Plight of Calif. quackers stirs basic political acts ON POLITICS



WASHINGTON — VENICE, Calif. -- For years, this somewhat scrubby beach community on the southern fringe of Los Angeles has been known as a magnet for folks who want to be left alone to do their own thing.

One of their own things has been keeping hundreds of ducks in four man-made canals tucked within a six-block rectangle inland from the beach. The canals were the brainstorm years ago of a local man named Abbot Kinney who decided to bring a touch of the "real" Venice to its namesake town. They even have Venetian-like humped bridges crossing each of the canals, providing enough headroom for a gondola to pass under, though none was sighted by a recent visitor.

Shortly after dawn the other morning, a hundred locals in a demonstration of grass-roots political action jammed the bridges. They blocked state and federal wildlife officials from making a Waco-like raid on the duck population, which is said to be infected with a fatal virus readily communicated to other birds.

Because the Venice canals are in the path of the Pacific Flyway over which an estimated 3 million waterfowl move from Canada to Central America every year, the duck police are fearful of an epidemic and showed up to exterminate the lot by lethal injection.

But they didn't count on the local reaction to this planned duck holocaust. Getting wind of the impending raid, according to Venice resident and duck lover Stacey Straton, neighbors grabbed about 60 ducks and 10 geese and spirited them off to a wildlife sanctuary in another county. There, they are being quarantined, with the Venice residents committed to paying the bill of an estimated $500 a month.

Residents also yanked some of the ducks out of the canals and hid them in their houses and garages in scenes right out of "The Diary of Anne Frank." It's not hard to tell which ducks are local and which are transitory, Straton says. "We know our ducks. They're kind of like mutts. They don't fly much."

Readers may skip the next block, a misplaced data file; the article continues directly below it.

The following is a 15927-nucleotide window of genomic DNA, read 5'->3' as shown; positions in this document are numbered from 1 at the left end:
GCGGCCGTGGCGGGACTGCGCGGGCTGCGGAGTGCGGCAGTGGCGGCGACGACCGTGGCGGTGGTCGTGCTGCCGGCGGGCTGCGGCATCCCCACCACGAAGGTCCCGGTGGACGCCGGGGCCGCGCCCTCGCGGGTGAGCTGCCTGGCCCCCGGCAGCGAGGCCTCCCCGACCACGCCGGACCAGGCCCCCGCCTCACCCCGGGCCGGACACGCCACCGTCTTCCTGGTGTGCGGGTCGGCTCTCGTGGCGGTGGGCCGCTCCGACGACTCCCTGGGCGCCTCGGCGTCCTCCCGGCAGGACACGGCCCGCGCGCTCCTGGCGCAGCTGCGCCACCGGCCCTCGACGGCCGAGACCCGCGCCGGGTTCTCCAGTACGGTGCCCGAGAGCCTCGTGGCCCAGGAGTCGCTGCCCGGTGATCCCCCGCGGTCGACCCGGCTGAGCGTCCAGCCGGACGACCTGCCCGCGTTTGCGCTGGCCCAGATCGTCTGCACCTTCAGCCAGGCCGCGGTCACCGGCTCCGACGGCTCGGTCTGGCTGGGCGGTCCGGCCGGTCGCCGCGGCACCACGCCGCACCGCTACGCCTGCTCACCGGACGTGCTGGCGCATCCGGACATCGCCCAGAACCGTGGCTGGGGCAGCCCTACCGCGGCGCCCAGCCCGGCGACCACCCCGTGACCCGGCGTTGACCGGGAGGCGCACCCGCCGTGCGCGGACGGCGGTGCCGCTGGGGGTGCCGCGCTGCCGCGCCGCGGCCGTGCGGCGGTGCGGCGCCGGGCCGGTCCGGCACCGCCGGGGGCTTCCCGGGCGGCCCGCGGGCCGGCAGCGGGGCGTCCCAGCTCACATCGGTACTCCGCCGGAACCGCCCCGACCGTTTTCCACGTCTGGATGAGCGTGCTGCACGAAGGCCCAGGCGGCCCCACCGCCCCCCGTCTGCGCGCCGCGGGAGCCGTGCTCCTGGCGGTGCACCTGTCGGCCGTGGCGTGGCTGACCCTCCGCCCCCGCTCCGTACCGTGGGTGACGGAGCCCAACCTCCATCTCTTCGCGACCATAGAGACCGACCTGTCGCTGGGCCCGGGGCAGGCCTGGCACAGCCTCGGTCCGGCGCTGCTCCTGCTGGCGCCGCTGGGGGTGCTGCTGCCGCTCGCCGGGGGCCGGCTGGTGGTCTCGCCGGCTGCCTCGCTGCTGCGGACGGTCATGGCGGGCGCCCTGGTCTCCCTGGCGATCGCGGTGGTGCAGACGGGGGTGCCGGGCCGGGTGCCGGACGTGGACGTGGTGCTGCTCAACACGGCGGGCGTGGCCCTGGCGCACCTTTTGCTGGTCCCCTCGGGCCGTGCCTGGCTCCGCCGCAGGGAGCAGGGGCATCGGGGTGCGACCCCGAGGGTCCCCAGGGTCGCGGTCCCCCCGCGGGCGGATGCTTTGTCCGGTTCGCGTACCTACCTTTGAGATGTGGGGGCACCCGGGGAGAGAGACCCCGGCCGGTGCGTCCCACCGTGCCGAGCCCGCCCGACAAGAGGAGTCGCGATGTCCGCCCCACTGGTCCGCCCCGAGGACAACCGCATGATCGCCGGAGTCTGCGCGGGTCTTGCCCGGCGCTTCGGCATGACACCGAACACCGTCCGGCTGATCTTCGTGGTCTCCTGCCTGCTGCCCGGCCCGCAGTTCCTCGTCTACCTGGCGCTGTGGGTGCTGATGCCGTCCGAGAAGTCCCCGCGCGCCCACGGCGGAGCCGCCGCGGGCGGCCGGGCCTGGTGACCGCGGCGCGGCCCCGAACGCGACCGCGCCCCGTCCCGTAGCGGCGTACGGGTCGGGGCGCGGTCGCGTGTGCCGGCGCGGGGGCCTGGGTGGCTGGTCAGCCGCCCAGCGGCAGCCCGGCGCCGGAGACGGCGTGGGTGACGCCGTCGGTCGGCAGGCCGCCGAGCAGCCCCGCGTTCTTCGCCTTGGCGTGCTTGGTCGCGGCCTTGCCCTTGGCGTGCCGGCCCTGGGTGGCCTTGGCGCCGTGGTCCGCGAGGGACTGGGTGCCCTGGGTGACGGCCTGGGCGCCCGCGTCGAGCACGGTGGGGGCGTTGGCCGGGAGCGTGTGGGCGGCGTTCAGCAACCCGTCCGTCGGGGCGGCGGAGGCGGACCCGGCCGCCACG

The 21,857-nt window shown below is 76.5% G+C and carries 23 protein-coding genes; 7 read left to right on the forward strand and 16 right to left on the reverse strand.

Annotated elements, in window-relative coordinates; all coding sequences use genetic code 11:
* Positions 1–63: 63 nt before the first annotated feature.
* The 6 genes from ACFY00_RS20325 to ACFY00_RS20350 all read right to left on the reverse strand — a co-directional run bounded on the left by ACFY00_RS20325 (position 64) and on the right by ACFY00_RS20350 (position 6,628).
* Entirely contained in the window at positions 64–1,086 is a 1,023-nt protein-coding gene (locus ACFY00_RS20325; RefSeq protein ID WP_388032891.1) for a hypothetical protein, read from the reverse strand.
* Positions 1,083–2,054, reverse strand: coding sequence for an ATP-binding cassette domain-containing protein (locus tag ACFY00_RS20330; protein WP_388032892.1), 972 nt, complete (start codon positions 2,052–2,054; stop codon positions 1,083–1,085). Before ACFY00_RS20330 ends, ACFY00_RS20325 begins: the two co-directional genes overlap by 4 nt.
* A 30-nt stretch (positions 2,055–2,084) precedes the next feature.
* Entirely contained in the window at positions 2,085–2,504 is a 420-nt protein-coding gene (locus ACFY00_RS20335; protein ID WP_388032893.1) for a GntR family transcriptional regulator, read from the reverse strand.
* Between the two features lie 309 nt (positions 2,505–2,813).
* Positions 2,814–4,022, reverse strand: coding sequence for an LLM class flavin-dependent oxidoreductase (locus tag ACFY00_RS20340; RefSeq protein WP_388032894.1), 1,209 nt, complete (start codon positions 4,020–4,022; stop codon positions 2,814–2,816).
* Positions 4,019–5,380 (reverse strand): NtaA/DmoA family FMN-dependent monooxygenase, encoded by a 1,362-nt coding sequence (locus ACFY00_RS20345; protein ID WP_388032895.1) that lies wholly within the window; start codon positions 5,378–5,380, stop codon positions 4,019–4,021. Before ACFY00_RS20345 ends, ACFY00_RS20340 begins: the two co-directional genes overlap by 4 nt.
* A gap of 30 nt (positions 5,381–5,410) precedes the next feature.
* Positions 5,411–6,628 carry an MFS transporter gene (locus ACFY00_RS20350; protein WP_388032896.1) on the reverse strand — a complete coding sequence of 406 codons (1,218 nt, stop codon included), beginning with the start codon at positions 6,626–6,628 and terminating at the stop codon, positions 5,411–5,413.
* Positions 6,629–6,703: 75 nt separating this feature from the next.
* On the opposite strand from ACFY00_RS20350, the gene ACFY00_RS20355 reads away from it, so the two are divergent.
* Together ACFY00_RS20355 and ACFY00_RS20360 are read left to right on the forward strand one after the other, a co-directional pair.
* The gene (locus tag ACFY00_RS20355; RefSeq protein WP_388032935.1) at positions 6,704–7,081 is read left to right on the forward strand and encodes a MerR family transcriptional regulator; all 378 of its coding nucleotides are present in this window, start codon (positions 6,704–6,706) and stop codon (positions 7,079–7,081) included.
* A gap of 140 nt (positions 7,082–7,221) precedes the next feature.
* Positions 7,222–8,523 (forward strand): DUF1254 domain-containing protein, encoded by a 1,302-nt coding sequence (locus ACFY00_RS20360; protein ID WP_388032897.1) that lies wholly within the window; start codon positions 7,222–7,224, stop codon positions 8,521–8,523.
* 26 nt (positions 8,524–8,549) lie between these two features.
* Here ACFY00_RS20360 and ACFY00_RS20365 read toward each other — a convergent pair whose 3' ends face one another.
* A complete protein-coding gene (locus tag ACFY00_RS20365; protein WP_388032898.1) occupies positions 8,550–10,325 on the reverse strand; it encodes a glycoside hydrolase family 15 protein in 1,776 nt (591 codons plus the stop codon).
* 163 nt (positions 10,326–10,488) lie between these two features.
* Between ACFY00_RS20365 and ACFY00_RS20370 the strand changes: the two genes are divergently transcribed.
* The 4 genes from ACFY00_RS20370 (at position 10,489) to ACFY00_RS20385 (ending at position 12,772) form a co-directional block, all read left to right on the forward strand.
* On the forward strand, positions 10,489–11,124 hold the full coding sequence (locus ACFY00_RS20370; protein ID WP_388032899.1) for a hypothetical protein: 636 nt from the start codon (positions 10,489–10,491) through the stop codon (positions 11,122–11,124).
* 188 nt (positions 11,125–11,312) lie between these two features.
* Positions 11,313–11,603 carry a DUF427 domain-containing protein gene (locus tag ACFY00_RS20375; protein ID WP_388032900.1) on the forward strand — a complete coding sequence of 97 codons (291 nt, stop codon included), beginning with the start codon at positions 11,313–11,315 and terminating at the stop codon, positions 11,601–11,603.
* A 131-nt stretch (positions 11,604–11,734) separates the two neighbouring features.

Yolande Michael, a psychologist who is one of the save-the-ducks leaders, says the protesters recognize the need for action, but argue that the ducks should be tested individually by virologists to see if they are infected, rather than summarily executed en masse.

Back in 1981, Michael says, about 60 ducks were quarantined in a similar incident and eventually the carrier was found and removed. Now, she says, a vaccine may be available with which to treat the ducks. She said that, if necessary, all should be gathered up and taken to the sanctuary for testing, and tagging if they are disease-free.

The human barricade the other morning resulted in a restraining order until June 9 against the state and local officials to permit further consideration of alternatives to the executions. "In a way," Straton says, "we've already won a little bit."

The ducks, however, are under a Los Angeles County Department of Health quarantine order barring the removal of the ducks from the area, which suits the protesters fine for the time being.

Meanwhile, the Venice duck war is reaping a harvest of favorable publicity for the residents and the ducks, with local television vans rumbling over the Venetian bridges to interview the locals -- including the swimming and waddling quackers now out of hiding. Medical experts on wildlife have offered advice.

The residents, Straton says, believe that the dredging and repair of the canals, now going on, may be resulting in algae in the water that is infecting the ducks. They blame the contractors for not living up to a promise to protect the environment as they work.

Outside forces are not the only problem in the Venice canals. At a small local sanctuary set up by the neighborhood, Michael says, female ducks injured in repeated encounters with local male ducks are isolated and treated -- a further evidence of how much the Venetians care about their feathered friends.

The local sanctuary bears a sign that says, "Save Our Ducks, Spend Our Bucks," and children held a bake sale last Saturday to raise money for the cause. Earlier, Michael says, locals had chipped in $1,200.

The Venice Canal ducks seem unaffected by the furor, although Michael, who knows them better than most, says, "I think they like all this attention." No wisequacks, please.

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